Lack of recycling, air pollution and the health of the Arkansas River are three of the most important environmental issues affecting Wichita, according to a study involving more than 1,500 residents.
Researchers at the University of Kansas School of Medicine-Wichita are now planning projects to address those three problems.
Over the past two years, the Wichita Initiative to Renew the Environment held more than 50 meetings around the community asking people about issues affecting them and their neighborhoods.
Project manager Jack Brown said this was the first time he knew of where the Wichita community had been asked to identify and rank its concerns about the local environment.
"This was a more grassroots and basic way of finding out what the community's concerns are," Brown said. "I think a lot of people don't think they have a say or a way to get involved."
The group has applied for a $300,000 grant from the Environmental Protection Agency. Brown, who is also a research instructor at the medical school, said he is confident the projects will receive funding, but the group won't find out until October.
Trash disposal was ranked as the biggest concern by residents, said Elizabeth Ablah, a medical school professor who is the project's principal investigator.
"The community is riled up with lack of recycling and other alternatives to trash disposal," she said.
People kept talking about the lack of recycling, she said. "That it needs to be mandated, that it needs to be more convenient."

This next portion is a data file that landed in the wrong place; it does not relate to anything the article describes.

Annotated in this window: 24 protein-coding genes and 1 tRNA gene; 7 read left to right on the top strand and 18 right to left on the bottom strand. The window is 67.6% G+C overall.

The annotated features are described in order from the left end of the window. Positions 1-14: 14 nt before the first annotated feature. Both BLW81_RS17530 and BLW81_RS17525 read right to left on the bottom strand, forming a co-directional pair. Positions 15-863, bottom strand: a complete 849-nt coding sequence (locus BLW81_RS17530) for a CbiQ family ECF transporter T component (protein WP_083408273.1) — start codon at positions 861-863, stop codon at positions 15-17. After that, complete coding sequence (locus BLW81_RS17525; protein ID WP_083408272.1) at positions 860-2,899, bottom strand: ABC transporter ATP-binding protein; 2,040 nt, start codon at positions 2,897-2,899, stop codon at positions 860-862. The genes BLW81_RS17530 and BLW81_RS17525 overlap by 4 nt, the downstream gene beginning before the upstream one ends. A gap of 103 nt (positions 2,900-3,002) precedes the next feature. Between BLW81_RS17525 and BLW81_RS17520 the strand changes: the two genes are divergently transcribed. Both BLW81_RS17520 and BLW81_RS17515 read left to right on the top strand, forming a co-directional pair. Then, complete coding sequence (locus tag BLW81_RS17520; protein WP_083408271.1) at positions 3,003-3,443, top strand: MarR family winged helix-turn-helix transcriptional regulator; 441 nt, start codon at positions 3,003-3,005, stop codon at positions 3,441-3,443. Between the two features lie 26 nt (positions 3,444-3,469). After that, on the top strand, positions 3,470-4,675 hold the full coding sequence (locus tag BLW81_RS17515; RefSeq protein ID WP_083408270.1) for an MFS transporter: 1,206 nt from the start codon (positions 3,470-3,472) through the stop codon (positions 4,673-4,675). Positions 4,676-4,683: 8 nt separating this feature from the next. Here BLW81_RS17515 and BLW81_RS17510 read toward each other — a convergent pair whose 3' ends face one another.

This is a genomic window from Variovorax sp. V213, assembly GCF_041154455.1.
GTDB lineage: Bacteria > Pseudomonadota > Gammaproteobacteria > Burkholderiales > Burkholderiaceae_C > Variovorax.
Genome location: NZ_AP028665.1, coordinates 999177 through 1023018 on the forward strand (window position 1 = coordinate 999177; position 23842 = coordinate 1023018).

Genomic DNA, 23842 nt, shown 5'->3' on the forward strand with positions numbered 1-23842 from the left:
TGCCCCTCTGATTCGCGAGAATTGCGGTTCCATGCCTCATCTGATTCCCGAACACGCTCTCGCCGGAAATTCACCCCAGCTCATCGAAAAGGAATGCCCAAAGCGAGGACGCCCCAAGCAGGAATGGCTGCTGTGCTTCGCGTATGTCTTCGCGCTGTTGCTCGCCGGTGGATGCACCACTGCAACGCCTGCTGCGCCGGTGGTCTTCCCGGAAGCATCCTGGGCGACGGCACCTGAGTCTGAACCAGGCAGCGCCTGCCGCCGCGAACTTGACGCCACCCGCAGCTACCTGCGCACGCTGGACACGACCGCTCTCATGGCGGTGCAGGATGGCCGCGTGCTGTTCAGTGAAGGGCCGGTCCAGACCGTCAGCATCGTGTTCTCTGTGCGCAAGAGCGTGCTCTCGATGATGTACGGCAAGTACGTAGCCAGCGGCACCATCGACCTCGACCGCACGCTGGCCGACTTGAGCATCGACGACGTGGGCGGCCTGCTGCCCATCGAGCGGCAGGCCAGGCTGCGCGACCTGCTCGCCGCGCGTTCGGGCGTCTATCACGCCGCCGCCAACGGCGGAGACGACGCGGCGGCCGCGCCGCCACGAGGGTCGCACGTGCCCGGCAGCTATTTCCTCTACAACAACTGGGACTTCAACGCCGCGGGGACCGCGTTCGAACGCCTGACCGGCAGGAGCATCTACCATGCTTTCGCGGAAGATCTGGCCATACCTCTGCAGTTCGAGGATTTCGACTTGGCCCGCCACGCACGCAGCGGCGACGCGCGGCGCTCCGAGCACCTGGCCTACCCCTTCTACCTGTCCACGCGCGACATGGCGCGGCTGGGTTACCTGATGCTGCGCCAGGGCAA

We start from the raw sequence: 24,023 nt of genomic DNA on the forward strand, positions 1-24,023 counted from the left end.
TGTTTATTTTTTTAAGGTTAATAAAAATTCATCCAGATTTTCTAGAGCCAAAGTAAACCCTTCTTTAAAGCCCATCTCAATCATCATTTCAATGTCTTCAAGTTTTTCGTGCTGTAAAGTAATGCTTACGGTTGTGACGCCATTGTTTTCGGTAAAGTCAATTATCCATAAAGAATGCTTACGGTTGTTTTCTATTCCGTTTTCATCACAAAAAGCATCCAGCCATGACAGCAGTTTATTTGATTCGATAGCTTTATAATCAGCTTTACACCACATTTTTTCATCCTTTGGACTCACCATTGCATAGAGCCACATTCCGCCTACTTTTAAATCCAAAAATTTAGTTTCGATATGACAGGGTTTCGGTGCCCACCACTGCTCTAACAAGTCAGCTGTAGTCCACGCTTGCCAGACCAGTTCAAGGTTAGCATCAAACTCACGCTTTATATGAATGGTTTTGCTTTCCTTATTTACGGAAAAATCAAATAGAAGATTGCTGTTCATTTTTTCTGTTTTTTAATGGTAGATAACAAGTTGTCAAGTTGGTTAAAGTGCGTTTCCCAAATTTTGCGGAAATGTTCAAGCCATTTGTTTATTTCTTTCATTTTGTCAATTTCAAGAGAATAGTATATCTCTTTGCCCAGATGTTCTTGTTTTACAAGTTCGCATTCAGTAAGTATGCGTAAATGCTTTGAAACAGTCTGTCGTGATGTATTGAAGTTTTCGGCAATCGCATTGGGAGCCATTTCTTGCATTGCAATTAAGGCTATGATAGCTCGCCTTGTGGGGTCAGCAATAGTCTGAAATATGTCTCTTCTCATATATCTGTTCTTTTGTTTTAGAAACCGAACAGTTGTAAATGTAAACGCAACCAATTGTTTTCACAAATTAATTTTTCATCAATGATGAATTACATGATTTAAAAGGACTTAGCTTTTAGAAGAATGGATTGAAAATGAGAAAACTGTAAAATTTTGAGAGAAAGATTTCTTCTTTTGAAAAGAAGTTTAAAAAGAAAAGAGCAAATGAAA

The initiative hopes to use grant money to help local businesses find ways to increase recycling and minimize their waste.
Ablah said businesses can save money by reusing products or buying recycled materials, but many don't know of the opportunities that are available.
Although they aren't the biggest source for air pollution in Wichita, emissions from cars, trucks, lawnmowers and other mobile sources were rated by residents as a bigger concern than emissions from factories.
Combined emissions from unregulated sources such as service stations, home heating, nail salons, body shops and dry cleaners account for 53 percent of the ozone-causing emissions in the city, compared to the 39 percent from vehicles.
The initiative suggests developing better mass transit systems in Wichita and creating more bike and walking paths as ways to reduce air pollution.
It also plans to work with organizations with large motor pools — such as city government and Wichita public schools — to turn vehicles off instead of idling.
Ablah said cutting back on idling is something anyone can do and reducing emissions can be as simple as turning off the car when waiting to pick kids up from school.
Automobile emissions combine to form ozone, which exacerbates symptoms of asthma and other respiratory problems, said Randy Owen, the air quality program supervisor for the city.
Wichita is close to exceeding the EPA's air quality standards for ozone, Owen said. If that happens, strict regulations would be imposed, costing individuals, businesses and the city up to $100 million over 10 years.
Keeping the Arkansas River free from pollutants and safe for recreational activities ranked as the second biggest environmental concern, Brown said.
Wastewater and chemicals such as pesticides that run off lawns are the major threats to the cleanliness of the river, according Nate Davis, president of the nonprofit Arkansas River Coalition.
Chemicals that enter the river affect aquatic wildlife, said Joe Pajor, assistant director of public works for the city. The river is not considered safe for swimming — Pajor said most rivers aren't— but it is safe for other activities like canoeing or kayaking.
The initiative plans to plant "rain gardens" consisting of plants, gravel, soil and sand along the river's banks to filter sediments and pollution out of water as it runs into the river.
Brown envisions the gardens serving as models for the public to build smaller-scale gardens of their own.
The group also is putting labels on storm sewers warning of the dangers of dumping grass clippings or chemicals directly into the sewer.
"What goes in there (sewers) goes into the river without any additional treatment," Pajor said.